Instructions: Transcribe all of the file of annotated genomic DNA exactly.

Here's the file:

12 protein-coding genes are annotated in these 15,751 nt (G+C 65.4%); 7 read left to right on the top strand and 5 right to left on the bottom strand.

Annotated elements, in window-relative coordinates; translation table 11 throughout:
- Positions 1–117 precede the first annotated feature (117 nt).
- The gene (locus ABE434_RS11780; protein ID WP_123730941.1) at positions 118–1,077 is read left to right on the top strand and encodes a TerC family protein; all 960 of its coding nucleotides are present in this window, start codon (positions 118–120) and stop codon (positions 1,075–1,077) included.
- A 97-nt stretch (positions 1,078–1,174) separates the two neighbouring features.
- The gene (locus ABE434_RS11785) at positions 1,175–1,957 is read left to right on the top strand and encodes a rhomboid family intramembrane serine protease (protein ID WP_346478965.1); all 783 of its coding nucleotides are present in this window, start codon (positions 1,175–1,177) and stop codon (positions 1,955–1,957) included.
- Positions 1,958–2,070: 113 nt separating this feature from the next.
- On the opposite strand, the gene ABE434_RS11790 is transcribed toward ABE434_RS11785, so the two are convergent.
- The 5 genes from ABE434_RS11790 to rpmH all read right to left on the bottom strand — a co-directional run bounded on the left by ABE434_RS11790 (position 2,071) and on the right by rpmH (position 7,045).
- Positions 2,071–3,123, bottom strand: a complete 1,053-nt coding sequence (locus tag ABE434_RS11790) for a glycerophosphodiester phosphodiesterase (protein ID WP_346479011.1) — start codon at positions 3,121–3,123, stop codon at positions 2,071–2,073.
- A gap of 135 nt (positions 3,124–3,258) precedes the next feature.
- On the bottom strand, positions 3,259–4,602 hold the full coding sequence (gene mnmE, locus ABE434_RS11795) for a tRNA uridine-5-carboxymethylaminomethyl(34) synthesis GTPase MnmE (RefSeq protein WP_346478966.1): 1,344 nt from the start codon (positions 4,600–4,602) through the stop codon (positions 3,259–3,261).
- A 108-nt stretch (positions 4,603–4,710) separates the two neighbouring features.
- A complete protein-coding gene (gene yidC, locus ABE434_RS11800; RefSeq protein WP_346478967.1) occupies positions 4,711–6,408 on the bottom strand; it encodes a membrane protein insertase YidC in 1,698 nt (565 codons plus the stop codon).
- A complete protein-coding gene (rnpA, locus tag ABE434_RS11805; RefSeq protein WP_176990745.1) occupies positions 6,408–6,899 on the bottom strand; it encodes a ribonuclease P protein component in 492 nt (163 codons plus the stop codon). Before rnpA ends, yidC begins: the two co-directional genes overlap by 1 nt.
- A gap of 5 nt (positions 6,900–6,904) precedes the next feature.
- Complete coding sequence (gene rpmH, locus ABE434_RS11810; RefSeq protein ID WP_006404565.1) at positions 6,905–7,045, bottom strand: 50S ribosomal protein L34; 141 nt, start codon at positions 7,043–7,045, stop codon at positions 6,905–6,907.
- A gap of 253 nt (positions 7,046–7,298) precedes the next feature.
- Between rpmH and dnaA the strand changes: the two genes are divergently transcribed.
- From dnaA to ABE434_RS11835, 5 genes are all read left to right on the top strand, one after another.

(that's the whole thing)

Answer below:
12 protein-coding genes are annotated in these 15,751 nt (G+C 65.4%); 7 read left to right on the top strand and 5 right to left on the bottom strand.

Annotated elements, in window-relative coordinates; translation table 11 throughout:
- Positions 1–117 precede the first annotated feature (117 nt).
- The gene (locus ABE434_RS11780; protein ID WP_123730941.1) at positions 118–1,077 is read left to right on the top strand and encodes a TerC family protein; all 960 of its coding nucleotides are present in this window, start codon (positions 118–120) and stop codon (positions 1,075–1,077) included.
- A 97-nt stretch (positions 1,078–1,174) separates the two neighbouring features.
- The gene (locus ABE434_RS11785) at positions 1,175–1,957 is read left to right on the top strand and encodes a rhomboid family intramembrane serine protease (protein ID WP_346478965.1); all 783 of its coding nucleotides are present in this window, start codon (positions 1,175–1,177) and stop codon (positions 1,955–1,957) included.
- Positions 1,958–2,070: 113 nt separating this feature from the next.
- On the opposite strand, the gene ABE434_RS11790 is transcribed toward ABE434_RS11785, so the two are convergent.
- The 5 genes from ABE434_RS11790 to rpmH all read right to left on the bottom strand — a co-directional run bounded on the left by ABE434_RS11790 (position 2,071) and on the right by rpmH (position 7,045).
- Positions 2,071–3,123, bottom strand: a complete 1,053-nt coding sequence (locus tag ABE434_RS11790) for a glycerophosphodiester phosphodiesterase (protein ID WP_346479011.1) — start codon at positions 3,121–3,123, stop codon at positions 2,071–2,073.
- A gap of 135 nt (positions 3,124–3,258) precedes the next feature.
- On the bottom strand, positions 3,259–4,602 hold the full coding sequence (gene mnmE, locus ABE434_RS11795) for a tRNA uridine-5-carboxymethylaminomethyl(34) synthesis GTPase MnmE (RefSeq protein WP_346478966.1): 1,344 nt from the start codon (positions 4,600–4,602) through the stop codon (positions 3,259–3,261).
- A 108-nt stretch (positions 4,603–4,710) separates the two neighbouring features.
- A complete protein-coding gene (gene yidC, locus ABE434_RS11800; RefSeq protein WP_346478967.1) occupies positions 4,711–6,408 on the bottom strand; it encodes a membrane protein insertase YidC in 1,698 nt (565 codons plus the stop codon).
- A complete protein-coding gene (rnpA, locus tag ABE434_RS11805; RefSeq protein WP_176990745.1) occupies positions 6,408–6,899 on the bottom strand; it encodes a ribonuclease P protein component in 492 nt (163 codons plus the stop codon). Before rnpA ends, yidC begins: the two co-directional genes overlap by 1 nt.
- A gap of 5 nt (positions 6,900–6,904) precedes the next feature.
- Complete coding sequence (gene rpmH, locus ABE434_RS11810; RefSeq protein ID WP_006404565.1) at positions 6,905–7,045, bottom strand: 50S ribosomal protein L34; 141 nt, start codon at positions 7,043–7,045, stop codon at positions 6,905–6,907.
- A gap of 253 nt (positions 7,046–7,298) precedes the next feature.
- Between rpmH and dnaA the strand changes: the two genes are divergently transcribed.
- From dnaA to ABE434_RS11835, 5 genes are all read left to right on the top strand, one after another.